Racing to the Abaco

Phil & Nikki Hoskins
Wed 15 Mar 2017 17:14
Man-O-War Cay, Abaco 26:35.71N, 077:00.42W
We’ve hardly stopped for breath this last week. The windy weather relented long enough for us to head 50 miles north from Black Point in the Exumas. With the exception of a rest up last Sunday we moved every day, much of it (unbelievably) under sail with no noisy engines running in the background. A moderate southeast breeze was all we could have dared pray for. And we made the most of it. But all good things come to an end. Yet another weather event unfolded in the forecast that would cause mariners at sea to run for shelter and landlubbers on the USA East Coast to grab their snow shovels. A winter storm of major proportions was percolating off the east coast and was forecast to be so strong that the Hurricane Hunter aircraft were sent to investigate how serious the system would become.  It was serious enough apparently for the authorities to shut down the Chesapeake Bay to anything smaller than umpteen thousand tons. So pretty serious then. The storm would be way to the north of us but the frontal troughs associated with the system would impact the Bahamas meaning that being anywhere at sea in a small craft was not an option for the time being.
Having travelled quickly through the northern Exumas we then had to burn some diesel to head across the banks to Royal Island. This is a 40 mile trip we almost enjoy motoring through as the underwater reef scenery and the incredible colours of the banks water in contrast with the sky is something to behold when it is calm. We even had a couple of dolphins (mother and baby) drop by although they didn’t want to play and set off in the opposite direction.
m_20170311_101441 m_20170311_101142
Pushing our way through flat calm clear blue banks water – depth around 15 feet
m_20170311_101657 m_20170311_101243
The sea bed is spotted with various life forms, star fish, plants and isolated coral growth
m_20170311_101823 m_20170311_101905
A dessert of blue – sometimes only the cloud line differentiates between sea and sky
m_20170311_103852 m_20170311_103927
With the cloud reflected on the water ahead we went through an area of ‘fish melts’ a phenomena where the water is cloudy and pure blue in bright sunlight
m_20170311_121358 m_20170311_121412
At the end of the banks we encountered an out-bound fishing boat with it’s 3 workboats in tow
With the Abaco as our next foothold on the long trip back to the States and with the storm system revving up to the north we needed to make the 60 mile dash north from Royal Island last Monday or there wouldn’t be another opportunity for a week. Unfortunately on this occasion although we did have a south easterly breeze it was nowhere near strong enough to power us along at the required speed and although the breeze was from a kind direction the existing ocean swell was not. This made for a grim motoring trip with both engines droning away for over 12 hours as we rode up and over 2 metre swells. To rub salt into the wounds, or should that be salt water, we hooked and lost two large fish.  One cleanly bit through the 100 lb breaking strain line like a knife through butter (did we want that one anyway?) and the second took the triple hook and split ring from a shiny spoon that had not attracted one fish all season. We would have arrived fish-less in the Abaco if it hadn’t been for the nice folks on Toucan, obviously much more successful fish catchers than us, who hooked a huge Snapper before arriving in Royal Island on the Sunday. Bless them, they gave us a nice fillet.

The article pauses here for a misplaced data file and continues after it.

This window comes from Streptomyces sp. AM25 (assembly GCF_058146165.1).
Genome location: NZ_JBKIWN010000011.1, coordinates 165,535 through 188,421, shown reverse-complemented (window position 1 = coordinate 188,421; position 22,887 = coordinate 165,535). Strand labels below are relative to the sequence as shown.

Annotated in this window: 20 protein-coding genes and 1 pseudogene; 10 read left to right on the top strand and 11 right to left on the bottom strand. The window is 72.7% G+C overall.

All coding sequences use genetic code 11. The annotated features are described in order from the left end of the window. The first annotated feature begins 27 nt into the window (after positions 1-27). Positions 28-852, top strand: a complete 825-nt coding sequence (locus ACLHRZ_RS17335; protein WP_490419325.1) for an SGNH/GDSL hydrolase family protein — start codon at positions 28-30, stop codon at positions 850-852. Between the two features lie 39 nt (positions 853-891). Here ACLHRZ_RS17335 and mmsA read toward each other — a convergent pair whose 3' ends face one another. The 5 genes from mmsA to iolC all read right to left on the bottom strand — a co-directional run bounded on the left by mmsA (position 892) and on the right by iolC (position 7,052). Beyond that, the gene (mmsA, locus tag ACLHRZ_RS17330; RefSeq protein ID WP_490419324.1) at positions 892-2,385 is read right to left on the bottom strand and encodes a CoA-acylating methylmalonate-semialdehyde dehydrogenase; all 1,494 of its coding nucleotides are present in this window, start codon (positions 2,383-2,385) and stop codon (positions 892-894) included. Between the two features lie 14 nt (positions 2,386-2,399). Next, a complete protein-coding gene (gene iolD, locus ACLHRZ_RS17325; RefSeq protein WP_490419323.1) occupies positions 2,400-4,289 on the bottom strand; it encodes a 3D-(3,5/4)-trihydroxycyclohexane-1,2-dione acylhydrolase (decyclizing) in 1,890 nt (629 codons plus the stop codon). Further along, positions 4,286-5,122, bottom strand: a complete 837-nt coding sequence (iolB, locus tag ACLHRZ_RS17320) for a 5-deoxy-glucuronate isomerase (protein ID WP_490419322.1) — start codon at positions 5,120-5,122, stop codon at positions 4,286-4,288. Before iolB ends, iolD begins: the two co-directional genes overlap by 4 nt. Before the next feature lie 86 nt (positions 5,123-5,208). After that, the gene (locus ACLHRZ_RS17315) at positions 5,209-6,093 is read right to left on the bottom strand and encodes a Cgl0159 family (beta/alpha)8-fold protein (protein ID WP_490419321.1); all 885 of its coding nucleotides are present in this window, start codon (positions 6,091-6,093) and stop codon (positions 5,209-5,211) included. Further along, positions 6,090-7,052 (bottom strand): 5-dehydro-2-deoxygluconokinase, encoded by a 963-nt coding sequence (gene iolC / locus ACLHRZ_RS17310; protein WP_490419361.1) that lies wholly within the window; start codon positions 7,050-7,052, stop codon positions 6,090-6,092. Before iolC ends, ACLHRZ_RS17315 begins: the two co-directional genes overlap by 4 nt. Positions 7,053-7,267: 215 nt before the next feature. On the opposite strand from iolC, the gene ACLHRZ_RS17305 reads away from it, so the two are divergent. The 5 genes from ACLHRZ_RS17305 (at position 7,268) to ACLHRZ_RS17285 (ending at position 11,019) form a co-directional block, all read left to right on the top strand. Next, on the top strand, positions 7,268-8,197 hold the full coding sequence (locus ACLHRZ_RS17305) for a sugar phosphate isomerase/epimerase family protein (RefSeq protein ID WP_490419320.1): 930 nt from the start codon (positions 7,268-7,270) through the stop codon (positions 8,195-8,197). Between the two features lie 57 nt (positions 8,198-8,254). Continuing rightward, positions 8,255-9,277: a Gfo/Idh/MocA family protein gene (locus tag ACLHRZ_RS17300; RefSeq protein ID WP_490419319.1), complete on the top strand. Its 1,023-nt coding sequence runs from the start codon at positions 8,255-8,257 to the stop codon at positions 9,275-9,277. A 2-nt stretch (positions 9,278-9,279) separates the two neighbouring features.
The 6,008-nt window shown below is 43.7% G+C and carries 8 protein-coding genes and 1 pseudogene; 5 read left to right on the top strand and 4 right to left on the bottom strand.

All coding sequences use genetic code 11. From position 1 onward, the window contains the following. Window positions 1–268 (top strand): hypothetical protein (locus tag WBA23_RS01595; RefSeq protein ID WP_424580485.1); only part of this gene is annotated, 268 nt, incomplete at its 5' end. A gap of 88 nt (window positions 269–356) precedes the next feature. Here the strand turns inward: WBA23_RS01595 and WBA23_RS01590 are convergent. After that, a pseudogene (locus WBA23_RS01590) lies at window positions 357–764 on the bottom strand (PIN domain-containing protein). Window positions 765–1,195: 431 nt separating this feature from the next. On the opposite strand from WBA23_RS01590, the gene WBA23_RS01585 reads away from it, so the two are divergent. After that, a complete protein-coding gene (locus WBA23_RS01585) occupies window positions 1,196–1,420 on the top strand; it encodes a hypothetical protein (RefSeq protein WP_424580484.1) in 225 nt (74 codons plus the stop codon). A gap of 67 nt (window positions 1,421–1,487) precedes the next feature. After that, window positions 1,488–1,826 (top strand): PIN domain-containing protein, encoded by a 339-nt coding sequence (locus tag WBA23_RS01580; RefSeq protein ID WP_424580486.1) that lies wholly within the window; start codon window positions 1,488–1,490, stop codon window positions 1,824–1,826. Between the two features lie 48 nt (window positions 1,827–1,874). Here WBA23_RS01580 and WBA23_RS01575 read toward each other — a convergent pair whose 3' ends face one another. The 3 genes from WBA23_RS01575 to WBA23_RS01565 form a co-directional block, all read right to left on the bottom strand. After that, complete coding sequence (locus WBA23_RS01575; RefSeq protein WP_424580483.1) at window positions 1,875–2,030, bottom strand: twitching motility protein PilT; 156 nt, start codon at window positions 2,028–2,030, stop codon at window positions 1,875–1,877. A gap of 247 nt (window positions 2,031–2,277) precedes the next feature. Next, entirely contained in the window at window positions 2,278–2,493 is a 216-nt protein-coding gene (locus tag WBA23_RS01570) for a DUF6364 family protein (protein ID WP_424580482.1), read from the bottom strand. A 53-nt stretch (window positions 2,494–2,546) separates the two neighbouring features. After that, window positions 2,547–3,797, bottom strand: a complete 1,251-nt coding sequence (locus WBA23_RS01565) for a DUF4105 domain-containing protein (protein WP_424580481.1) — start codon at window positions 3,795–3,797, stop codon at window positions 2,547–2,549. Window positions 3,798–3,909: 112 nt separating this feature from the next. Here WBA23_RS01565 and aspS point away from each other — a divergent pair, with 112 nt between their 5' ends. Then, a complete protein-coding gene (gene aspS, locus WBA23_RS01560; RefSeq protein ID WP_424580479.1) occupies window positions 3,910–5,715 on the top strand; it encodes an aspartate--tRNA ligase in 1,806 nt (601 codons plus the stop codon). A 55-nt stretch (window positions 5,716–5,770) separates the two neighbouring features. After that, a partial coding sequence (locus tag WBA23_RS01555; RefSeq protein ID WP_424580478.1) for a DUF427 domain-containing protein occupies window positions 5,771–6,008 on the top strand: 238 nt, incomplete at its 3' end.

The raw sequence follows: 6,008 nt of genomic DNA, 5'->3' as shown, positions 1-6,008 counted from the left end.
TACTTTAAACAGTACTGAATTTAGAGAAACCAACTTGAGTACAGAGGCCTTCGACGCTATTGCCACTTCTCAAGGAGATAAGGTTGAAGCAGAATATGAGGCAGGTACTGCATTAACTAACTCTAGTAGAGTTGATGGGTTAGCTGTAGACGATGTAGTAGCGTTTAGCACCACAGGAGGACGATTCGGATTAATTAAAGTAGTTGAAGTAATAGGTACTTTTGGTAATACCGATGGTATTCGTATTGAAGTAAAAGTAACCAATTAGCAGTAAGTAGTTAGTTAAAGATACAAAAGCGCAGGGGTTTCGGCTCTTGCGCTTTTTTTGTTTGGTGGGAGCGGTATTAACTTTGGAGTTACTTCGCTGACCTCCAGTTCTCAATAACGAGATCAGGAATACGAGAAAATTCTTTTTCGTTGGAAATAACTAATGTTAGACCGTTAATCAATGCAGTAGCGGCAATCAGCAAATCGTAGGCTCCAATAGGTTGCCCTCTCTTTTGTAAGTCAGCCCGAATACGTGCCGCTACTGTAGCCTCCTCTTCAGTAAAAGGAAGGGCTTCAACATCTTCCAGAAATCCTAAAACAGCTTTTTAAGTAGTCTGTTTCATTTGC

The final miles from Little Harbour cut to Man-O-War Cay were quickly ticked off as the sun was beginning to settle into an unhappy sky. By now we had a rising south south east wind, tide and still both engines all working in our favour. Seven plus knots was constantly observed on the log. The entrance to the harbour is interesting at the best of times being narrow and rocky on both sides with protruding underwater ledges. We usually enter and exit in good daylight to get the best positioning but in twilight with no lights to assist it was a little challenging although we did have some tracks laid down on our electronic charting from previous visits. ‘Skip’ told the ‘Admiral’ he just shut his eyes and waited for the bang when asked which of the two navigation screens he was viewing at the entrance. Having booked the mooring ball in advance we knew where to head and luckily managed to secure without incident. Which was good as we had plenty of spectators on surrounding boats anxious that someone was attempting this manoeuvre so late in the day and may have ended up cannoning round the mooring field!
So we have a few days R & R to look forward to. We have friends to catch up with in the vicinity should the wind drop sufficiently for us to escape from this nice protected mooring. Oh! and that nice fillet of Snapper to devour! Life’s not so bad after all.